It's not as if you always need to know how your husband feels about you or his childhood or his purpose here on earth. And it's not as if you want to spend hours on the phone with your dad, uncle, brothers or old college friends. Sometimes you just want one of them to weigh the merits of salad spinners. To help open the lines of communication between you and the men you love, we interviewed three experts to find the most effective ways to get them talking.
Approach him from the side.
Walking straight up to a man and sitting down directly across from him can trigger his competitive instincts, says executive coach Carol Kinsey Goman, PhD, who counsels business leaders on nonverbal communication. She says that while women prefer talking to each other in a "squared up" position (i.e., across from each other), two men talking casually are more likely to angle their bodies away from each other. You'll have a better chance of getting your dad to talk about his golf game by doing dishes with him at the sink or plopping down next to him on the couch.
Go for a walk, or play a game of tennis.
Women are usually more comfortable than men with the idea that spending time together will involve talking, says Diane Gehart, PhD, professor of marriage and family therapy at California State University, Northridge. A lot of that has to do with how we spent time with other kids when we were young. "Many men learned to develop connections through shared activities," says Gehart. As boys, they bonded while engaging in sports, playing video games or skateboarding; girls took part in sleepover gossip-a-thons. For evidence that these roles have carried over to adulthood, count the groups of women versus men the next time you go for brunch (an event that revolves around eggs, coffee and face-to-face chatter). Another reason that talking while walking—or hiking or driving—can be easier for you both is that it provides ready-made conversation fodder. For example, "Did you see that deer?" or "Did you see that Prius?"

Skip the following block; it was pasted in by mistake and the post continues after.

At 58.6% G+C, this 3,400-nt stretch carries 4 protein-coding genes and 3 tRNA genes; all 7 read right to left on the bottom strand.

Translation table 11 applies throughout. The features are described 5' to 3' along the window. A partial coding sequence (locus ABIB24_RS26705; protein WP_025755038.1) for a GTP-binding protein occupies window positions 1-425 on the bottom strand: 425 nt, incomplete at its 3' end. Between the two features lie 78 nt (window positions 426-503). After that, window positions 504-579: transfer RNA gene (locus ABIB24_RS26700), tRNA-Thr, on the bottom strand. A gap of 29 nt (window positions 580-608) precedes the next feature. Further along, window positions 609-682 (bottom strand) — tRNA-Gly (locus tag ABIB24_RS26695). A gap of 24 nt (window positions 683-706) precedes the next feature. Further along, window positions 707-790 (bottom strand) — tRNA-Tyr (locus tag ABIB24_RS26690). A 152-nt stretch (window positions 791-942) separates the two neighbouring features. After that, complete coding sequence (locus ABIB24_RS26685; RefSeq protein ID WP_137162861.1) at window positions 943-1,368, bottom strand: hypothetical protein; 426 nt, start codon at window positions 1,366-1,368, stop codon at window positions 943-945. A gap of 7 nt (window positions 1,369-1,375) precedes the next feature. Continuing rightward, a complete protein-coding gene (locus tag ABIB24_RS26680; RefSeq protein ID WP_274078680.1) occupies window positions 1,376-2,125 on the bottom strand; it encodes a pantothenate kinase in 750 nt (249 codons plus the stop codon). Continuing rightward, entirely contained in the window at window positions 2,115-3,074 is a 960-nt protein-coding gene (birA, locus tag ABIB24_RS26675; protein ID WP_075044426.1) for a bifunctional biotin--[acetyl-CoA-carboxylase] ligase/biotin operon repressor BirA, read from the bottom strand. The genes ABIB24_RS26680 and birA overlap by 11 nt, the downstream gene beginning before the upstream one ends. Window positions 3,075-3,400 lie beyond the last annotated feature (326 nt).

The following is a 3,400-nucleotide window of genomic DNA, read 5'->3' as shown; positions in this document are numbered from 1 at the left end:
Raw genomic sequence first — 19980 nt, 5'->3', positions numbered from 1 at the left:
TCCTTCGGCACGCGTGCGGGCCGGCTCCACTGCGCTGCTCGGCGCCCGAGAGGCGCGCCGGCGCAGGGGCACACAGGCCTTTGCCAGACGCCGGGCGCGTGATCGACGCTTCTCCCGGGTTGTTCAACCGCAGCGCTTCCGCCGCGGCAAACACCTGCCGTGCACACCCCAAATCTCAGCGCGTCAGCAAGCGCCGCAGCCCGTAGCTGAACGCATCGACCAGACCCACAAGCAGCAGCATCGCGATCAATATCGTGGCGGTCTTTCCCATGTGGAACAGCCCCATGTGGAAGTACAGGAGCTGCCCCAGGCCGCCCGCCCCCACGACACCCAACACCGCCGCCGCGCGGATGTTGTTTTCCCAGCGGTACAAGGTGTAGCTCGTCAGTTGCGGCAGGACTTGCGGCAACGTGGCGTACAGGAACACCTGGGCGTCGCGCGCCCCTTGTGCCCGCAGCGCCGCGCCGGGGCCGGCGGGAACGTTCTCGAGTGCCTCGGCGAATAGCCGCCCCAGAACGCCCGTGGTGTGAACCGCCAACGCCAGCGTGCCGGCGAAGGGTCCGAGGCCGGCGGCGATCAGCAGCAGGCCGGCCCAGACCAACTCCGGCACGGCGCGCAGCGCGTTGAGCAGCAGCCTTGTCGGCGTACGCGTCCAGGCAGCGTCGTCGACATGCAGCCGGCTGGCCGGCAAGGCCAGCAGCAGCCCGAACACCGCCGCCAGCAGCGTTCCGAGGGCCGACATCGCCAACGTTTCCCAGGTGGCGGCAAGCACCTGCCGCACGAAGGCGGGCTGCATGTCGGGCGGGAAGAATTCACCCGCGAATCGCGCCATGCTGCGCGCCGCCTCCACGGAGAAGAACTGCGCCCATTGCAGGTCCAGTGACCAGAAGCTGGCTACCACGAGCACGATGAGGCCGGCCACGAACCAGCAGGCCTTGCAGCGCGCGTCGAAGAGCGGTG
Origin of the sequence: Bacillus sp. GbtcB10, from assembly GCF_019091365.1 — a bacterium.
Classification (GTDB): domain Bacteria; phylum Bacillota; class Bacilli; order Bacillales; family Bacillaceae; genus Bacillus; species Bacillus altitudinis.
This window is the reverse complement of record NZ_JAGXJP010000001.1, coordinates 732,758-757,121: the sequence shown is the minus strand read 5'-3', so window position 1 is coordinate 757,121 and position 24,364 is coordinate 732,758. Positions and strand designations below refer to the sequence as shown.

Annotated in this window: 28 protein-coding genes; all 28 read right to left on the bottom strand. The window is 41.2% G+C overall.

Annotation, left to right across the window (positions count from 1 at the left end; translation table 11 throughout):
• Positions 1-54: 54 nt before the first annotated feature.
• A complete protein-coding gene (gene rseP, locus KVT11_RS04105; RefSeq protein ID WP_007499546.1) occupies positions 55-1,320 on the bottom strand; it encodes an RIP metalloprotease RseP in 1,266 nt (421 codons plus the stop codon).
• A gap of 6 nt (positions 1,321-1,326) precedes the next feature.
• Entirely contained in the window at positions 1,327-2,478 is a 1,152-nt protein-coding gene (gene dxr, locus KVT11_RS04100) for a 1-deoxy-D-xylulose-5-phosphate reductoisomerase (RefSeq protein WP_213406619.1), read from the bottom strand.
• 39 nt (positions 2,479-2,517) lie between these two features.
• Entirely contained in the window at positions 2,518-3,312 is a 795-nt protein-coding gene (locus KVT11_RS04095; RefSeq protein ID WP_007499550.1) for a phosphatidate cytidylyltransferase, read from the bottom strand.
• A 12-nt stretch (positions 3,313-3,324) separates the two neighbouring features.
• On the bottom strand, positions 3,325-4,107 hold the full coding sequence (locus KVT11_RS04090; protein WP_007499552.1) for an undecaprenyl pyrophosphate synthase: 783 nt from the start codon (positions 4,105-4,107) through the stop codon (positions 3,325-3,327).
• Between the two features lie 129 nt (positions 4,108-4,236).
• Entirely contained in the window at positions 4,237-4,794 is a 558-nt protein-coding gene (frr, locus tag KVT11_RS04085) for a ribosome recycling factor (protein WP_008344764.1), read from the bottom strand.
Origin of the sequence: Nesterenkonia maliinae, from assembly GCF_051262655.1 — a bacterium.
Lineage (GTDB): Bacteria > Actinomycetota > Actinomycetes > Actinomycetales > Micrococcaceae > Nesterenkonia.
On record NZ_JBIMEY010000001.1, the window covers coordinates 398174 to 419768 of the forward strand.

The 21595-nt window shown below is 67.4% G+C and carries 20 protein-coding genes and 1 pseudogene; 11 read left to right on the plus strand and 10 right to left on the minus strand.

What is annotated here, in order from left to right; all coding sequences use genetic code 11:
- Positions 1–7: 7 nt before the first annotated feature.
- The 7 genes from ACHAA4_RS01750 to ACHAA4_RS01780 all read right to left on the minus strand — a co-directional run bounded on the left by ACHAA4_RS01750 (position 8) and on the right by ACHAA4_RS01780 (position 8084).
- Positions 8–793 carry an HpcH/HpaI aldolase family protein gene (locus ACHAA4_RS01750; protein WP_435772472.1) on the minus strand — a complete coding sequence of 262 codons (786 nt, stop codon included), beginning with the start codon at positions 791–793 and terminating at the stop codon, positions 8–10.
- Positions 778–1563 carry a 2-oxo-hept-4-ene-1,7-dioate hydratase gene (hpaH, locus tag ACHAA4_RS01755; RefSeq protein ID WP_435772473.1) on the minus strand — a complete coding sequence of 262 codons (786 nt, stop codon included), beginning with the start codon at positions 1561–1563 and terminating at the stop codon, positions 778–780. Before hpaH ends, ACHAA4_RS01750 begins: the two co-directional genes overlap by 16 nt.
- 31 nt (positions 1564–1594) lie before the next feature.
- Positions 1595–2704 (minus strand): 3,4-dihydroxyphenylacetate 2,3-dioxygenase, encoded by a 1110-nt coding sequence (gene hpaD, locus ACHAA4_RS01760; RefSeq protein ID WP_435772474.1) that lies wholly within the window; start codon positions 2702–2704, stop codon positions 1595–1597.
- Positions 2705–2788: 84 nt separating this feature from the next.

Wait until you can actually hear each other before starting the conversation.
Yes, we just said to do activities together. And we're not advising you to stay away from sports bars or rock concerts. (Your instincts to meet him on his home turf are right on: That's where he hangs out with his friends.) But most men don't do much catching up at these places, at least until the game or the show is over, so you can't really expect to engage him until then either.
Next: Getting him to answer your questions
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